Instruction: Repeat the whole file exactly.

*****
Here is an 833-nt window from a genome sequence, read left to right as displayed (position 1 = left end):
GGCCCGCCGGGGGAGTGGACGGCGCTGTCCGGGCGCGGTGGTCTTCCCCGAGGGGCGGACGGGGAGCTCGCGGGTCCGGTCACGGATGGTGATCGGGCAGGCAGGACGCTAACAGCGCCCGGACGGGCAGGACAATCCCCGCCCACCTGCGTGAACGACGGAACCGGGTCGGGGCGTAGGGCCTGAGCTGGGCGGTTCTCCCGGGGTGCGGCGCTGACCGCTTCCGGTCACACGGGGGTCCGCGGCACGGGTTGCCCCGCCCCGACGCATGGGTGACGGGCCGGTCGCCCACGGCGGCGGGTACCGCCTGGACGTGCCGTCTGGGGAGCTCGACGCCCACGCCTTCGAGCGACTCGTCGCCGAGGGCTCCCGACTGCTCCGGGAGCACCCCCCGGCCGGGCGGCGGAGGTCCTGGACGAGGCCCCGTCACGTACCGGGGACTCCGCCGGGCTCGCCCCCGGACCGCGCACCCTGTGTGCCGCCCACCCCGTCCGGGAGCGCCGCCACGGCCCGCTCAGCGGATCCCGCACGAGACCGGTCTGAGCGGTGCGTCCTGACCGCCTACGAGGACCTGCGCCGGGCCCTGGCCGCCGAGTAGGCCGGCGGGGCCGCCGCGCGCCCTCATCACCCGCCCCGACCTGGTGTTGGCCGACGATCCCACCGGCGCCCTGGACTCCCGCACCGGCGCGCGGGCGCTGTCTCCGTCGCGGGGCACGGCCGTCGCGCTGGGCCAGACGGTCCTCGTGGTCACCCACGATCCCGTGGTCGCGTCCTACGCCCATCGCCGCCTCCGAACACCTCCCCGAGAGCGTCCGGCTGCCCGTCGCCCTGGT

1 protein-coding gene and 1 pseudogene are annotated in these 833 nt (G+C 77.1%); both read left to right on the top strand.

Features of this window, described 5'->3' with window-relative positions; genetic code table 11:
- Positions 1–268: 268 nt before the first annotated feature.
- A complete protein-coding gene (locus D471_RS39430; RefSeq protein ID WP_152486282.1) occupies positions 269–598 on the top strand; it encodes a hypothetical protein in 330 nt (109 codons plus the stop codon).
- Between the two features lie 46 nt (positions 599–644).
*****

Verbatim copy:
Here is an 833-nt window from a genome sequence, read left to right as displayed (position 1 = left end):
GGCCCGCCGGGGGAGTGGACGGCGCTGTCCGGGCGCGGTGGTCTTCCCCGAGGGGCGGACGGGGAGCTCGCGGGTCCGGTCACGGATGGTGATCGGGCAGGCAGGACGCTAACAGCGCCCGGACGGGCAGGACAATCCCCGCCCACCTGCGTGAACGACGGAACCGGGTCGGGGCGTAGGGCCTGAGCTGGGCGGTTCTCCCGGGGTGCGGCGCTGACCGCTTCCGGTCACACGGGGGTCCGCGGCACGGGTTGCCCCGCCCCGACGCATGGGTGACGGGCCGGTCGCCCACGGCGGCGGGTACCGCCTGGACGTGCCGTCTGGGGAGCTCGACGCCCACGCCTTCGAGCGACTCGTCGCCGAGGGCTCCCGACTGCTCCGGGAGCACCCCCCGGCCGGGCGGCGGAGGTCCTGGACGAGGCCCCGTCACGTACCGGGGACTCCGCCGGGCTCGCCCCCGGACCGCGCACCCTGTGTGCCGCCCACCCCGTCCGGGAGCGCCGCCACGGCCCGCTCAGCGGATCCCGCACGAGACCGGTCTGAGCGGTGCGTCCTGACCGCCTACGAGGACCTGCGCCGGGCCCTGGCCGCCGAGTAGGCCGGCGGGGCCGCCGCGCGCCCTCATCACCCGCCCCGACCTGGTGTTGGCCGACGATCCCACCGGCGCCCTGGACTCCCGCACCGGCGCGCGGGCGCTGTCTCCGTCGCGGGGCACGGCCGTCGCGCTGGGCCAGACGGTCCTCGTGGTCACCCACGATCCCGTGGTCGCGTCCTACGCCCATCGCCGCCTCCGAACACCTCCCCGAGAGCGTCCGGCTGCCCGTCGCCCTGGT

1 protein-coding gene and 1 pseudogene are annotated in these 833 nt (G+C 77.1%); both read left to right on the top strand.

Features of this window, described 5'->3' with window-relative positions; genetic code table 11:
- Positions 1–268: 268 nt before the first annotated feature.
- A complete protein-coding gene (locus D471_RS39430; RefSeq protein ID WP_152486282.1) occupies positions 269–598 on the top strand; it encodes a hypothetical protein in 330 nt (109 codons plus the stop codon).
- Between the two features lie 46 nt (positions 599–644).